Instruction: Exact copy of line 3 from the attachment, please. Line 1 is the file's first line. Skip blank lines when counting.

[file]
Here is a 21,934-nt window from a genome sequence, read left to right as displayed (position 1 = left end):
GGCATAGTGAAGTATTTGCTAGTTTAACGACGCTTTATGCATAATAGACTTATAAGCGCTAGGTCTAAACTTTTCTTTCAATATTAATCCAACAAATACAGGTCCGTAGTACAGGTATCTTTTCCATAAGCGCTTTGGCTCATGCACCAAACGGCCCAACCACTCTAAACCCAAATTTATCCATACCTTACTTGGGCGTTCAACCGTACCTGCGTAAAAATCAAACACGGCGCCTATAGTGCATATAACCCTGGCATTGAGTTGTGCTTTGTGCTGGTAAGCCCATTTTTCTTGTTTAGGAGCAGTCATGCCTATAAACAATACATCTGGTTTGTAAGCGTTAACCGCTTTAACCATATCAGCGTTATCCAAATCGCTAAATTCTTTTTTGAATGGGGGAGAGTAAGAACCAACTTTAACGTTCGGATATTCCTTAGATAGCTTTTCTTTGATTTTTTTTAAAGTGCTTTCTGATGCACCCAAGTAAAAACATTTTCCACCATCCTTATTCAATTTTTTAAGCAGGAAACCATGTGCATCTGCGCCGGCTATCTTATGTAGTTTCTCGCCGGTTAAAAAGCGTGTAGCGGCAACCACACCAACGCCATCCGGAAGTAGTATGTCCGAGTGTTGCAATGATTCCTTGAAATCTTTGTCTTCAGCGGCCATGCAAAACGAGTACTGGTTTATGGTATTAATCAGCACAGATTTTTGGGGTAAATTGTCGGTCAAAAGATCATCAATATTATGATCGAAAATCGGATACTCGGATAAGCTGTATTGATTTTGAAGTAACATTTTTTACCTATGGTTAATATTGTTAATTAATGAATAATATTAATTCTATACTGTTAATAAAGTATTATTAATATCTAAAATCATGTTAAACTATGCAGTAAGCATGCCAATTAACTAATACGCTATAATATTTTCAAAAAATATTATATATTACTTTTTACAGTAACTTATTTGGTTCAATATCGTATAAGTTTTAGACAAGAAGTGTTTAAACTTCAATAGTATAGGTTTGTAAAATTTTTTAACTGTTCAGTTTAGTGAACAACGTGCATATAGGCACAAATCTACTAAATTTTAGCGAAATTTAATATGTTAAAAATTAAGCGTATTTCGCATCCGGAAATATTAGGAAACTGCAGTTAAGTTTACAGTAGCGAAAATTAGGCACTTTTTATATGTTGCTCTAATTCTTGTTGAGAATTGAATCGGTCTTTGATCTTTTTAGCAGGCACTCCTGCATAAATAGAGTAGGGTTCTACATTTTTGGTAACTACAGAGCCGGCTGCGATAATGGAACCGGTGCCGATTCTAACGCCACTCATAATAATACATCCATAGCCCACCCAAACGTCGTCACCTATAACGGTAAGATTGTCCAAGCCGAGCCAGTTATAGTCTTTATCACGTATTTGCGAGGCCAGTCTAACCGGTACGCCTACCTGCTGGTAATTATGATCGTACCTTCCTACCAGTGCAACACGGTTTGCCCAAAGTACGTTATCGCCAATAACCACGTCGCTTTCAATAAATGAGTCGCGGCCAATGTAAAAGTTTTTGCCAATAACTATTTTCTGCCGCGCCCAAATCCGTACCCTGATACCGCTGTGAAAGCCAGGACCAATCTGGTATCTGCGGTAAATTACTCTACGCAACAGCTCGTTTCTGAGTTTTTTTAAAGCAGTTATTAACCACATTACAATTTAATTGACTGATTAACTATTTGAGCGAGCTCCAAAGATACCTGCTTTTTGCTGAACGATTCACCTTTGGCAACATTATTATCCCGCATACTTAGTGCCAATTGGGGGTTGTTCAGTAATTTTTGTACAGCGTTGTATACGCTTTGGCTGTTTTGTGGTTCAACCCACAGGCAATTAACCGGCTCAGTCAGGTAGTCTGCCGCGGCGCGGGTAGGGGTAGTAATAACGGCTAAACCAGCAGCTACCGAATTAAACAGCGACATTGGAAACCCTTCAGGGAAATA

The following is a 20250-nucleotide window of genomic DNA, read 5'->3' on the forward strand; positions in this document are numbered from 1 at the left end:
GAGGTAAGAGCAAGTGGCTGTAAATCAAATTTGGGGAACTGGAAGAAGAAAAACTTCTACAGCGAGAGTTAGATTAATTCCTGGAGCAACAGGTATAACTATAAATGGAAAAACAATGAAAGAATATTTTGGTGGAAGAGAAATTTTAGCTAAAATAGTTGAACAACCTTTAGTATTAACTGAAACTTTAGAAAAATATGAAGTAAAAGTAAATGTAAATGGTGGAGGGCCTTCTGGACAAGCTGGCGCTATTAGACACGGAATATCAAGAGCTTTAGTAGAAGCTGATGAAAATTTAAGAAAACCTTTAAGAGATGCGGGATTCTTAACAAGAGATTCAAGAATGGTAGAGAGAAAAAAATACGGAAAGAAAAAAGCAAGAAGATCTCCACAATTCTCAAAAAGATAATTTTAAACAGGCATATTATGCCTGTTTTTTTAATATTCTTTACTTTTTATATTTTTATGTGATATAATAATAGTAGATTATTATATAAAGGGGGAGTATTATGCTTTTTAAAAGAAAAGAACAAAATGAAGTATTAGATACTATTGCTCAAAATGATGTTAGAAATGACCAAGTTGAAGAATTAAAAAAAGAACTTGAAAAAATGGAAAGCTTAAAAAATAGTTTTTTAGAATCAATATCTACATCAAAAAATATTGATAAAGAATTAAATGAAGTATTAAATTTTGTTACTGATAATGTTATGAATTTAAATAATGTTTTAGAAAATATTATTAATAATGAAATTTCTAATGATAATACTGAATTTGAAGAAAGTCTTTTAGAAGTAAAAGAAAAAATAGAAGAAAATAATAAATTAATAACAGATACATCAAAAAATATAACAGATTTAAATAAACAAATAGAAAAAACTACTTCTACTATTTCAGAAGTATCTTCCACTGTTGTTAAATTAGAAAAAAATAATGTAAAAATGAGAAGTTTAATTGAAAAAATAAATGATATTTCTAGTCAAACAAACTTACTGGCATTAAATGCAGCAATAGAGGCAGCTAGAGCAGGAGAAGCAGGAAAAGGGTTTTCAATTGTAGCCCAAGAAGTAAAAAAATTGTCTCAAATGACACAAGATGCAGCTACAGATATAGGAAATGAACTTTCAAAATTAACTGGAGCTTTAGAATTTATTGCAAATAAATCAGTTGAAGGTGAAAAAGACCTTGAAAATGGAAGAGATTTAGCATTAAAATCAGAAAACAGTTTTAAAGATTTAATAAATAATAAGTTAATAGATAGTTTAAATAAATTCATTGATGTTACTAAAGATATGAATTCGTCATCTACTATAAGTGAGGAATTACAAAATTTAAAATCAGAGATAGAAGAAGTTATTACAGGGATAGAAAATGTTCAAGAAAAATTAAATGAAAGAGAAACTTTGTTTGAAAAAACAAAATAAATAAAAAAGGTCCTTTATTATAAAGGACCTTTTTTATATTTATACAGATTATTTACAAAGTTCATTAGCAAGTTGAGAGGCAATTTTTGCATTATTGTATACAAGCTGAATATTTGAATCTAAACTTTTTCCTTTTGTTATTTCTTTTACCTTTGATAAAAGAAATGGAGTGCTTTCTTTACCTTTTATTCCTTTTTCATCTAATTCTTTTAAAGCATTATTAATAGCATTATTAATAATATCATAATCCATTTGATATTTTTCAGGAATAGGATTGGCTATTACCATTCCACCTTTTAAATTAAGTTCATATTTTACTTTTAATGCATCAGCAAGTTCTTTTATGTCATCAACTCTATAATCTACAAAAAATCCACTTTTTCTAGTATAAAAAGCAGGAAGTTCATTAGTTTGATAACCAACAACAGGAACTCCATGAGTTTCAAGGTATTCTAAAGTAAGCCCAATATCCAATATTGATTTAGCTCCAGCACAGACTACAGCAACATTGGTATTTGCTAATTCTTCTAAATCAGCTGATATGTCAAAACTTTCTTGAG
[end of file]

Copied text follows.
The following is a 20250-nucleotide window of genomic DNA, read 5'->3' on the forward strand; positions in this document are numbered from 1 at the left end: